But Rothman insists that in a democracy the people’s elected representatives should choose judges. He dismisses the street protests as unrepresentative of Israeli public opinion, claiming the government has the democratic mandate to force through long-planned reforms to an over powerful judiciary.

Such a deep ideological divide over whether the judiciary should manage itself or be subject to the control of parliament – and in Israel this effectively means the government - is not one that can be easily bridged. This, combined with the deep lack of trust between the government and opposition parties, indicates that any compromise is unlikely. The government will doubtless push ahead with its plan to remove any judicial opposition to its legislative programme, while opposition within the Knesset and on the streets is likely to grow. A recent poll by the country’s Channel 12 station found that 60 per cent of Israelis want either a delay or a complete halt to the government’s judicial changes. Only one in four said they wanted to see the process go ahead without delay.

Israel faces UN sanction over settlement extension plan

The body of a Palestinian man reportedly killed by Israeli settlers is transported in an ambulance, in the town of Qarawat Bani Hassan in the occupied West Bank province of Salfit on February 11, 2023. (File photo: AFP)
The body of a Palestinian man reportedly killed by Israeli settlers is transported in an ambulance, in the town of Qarawat Bani Hassan in the occupied West Bank province of Salfit on February 11, 2023. (File photo: AFP)

One of the reasons why the government is so keen on limiting the powers of the High Court is that the principle right-wing parties that make up the coalition, Religious Zionism and Otzma Yehudit, are in favour of building more West Bank settlements. The government’s security cabinet decided on Feb 12 to legalise nine settlement outposts in the West Bank and to install around 10,000 new settler homes there, reportedly as a response to two recent terrorist attacks in East Jerusalem. The High Court is likely to challenge this decision to legalise the settlement outposts on the grounds that they are built on Palestinian land. So limiting the power of the court to strike down such legislation would allow this and other settlement expansion plans to go ahead unchallenged.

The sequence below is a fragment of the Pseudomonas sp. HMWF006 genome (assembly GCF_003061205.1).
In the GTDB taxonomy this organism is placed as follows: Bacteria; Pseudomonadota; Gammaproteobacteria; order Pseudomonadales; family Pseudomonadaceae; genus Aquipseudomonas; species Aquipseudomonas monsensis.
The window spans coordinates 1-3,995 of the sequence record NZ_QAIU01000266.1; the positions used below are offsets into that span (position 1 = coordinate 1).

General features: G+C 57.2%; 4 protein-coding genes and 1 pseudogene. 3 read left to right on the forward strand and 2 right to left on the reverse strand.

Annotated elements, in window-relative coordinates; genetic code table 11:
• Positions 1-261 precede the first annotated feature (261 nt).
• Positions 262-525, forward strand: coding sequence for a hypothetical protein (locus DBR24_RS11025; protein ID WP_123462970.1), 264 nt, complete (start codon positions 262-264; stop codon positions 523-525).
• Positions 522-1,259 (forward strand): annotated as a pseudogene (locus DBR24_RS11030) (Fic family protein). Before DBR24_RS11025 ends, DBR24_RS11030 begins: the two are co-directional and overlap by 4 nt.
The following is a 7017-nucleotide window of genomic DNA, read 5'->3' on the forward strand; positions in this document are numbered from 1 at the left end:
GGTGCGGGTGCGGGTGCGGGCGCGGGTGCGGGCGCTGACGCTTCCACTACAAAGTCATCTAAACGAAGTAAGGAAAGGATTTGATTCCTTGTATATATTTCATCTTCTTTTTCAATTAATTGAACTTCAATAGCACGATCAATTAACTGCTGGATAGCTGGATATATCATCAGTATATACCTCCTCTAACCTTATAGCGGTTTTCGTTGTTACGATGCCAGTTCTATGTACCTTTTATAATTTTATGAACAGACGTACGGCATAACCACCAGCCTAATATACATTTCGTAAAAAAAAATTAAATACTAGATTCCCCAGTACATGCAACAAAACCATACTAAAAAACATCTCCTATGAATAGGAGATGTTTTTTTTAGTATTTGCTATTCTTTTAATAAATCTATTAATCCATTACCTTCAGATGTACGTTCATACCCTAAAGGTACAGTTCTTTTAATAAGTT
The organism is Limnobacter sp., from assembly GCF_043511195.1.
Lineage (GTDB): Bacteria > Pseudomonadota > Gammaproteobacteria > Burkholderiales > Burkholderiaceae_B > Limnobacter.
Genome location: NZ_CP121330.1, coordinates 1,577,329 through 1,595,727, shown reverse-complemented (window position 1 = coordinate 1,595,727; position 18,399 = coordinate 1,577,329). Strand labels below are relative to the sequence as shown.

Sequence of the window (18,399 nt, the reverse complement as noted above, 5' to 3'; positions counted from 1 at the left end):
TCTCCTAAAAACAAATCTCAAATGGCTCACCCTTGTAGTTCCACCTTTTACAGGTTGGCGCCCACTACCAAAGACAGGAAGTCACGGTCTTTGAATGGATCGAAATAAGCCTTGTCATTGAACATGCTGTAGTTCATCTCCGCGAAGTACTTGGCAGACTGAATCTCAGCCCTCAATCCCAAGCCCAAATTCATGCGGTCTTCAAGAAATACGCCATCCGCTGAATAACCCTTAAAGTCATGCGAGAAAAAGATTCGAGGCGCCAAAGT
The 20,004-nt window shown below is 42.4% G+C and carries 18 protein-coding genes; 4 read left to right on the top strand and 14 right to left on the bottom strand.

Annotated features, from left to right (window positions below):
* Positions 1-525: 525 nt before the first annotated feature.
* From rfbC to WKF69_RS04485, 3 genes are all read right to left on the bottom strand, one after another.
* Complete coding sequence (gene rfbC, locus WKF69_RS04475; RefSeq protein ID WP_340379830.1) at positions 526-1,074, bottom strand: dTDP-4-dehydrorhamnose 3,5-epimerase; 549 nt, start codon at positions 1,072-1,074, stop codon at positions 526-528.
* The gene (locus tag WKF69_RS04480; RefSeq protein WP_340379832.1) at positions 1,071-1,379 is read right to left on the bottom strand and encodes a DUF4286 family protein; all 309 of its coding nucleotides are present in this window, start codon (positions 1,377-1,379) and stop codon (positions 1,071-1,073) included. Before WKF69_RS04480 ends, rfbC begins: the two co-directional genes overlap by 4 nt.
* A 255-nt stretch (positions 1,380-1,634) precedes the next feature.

While seeking to dismantle internal legal hurdles to its latest settlement expansion and outpost legalisation, the Israeli government also faces severe criticism from abroad, including from its main ally, the US. Last Tuesday (Feb 14) the foreign ministers of the US, UK, France, and Germany warned that such unilateral actions would only exacerbate tensions and make a two-state solution harder to achieve. A string of senior US diplomats have visited the region in recent weeks to urge both Israel and the Palestinian Authority (PA) to refrain from such unilateral actions, which they argue is stoking the current cycle of violence. One of these, Secretary of State Anthony Blinken, issued a rare personal condemnation of the Israeli move.

The UAE has now drafted a UN Security Council resolution that calls for an immediate halt to all settlement activity as a breach of international law. This puts the Biden administration in an awkward position. While it strongly opposes settlement building and expansion as destabilising and provocative, it is against the PA’s policy of using the UN to pressure Israel to make concessions. It has responded to the draft resolution by urging the PA and its allies to accept a non-binding statement condemning the Israeli settlement plan.

Whether the UN Security Council passes a resolution or simply a statement, it is unlikely to make much difference on the ground. Finance Minister Bezalel Smotrich, head of the Religious Zionism party, dismissed the US criticism as “disagreements … between friends,” while far-right National Security Minister Itamar Ben Gvir said he was seeking to legalise “many more” settlement outposts. Internal opposition in Israel, not outside pressure, will count more in determining the policy direction of this government.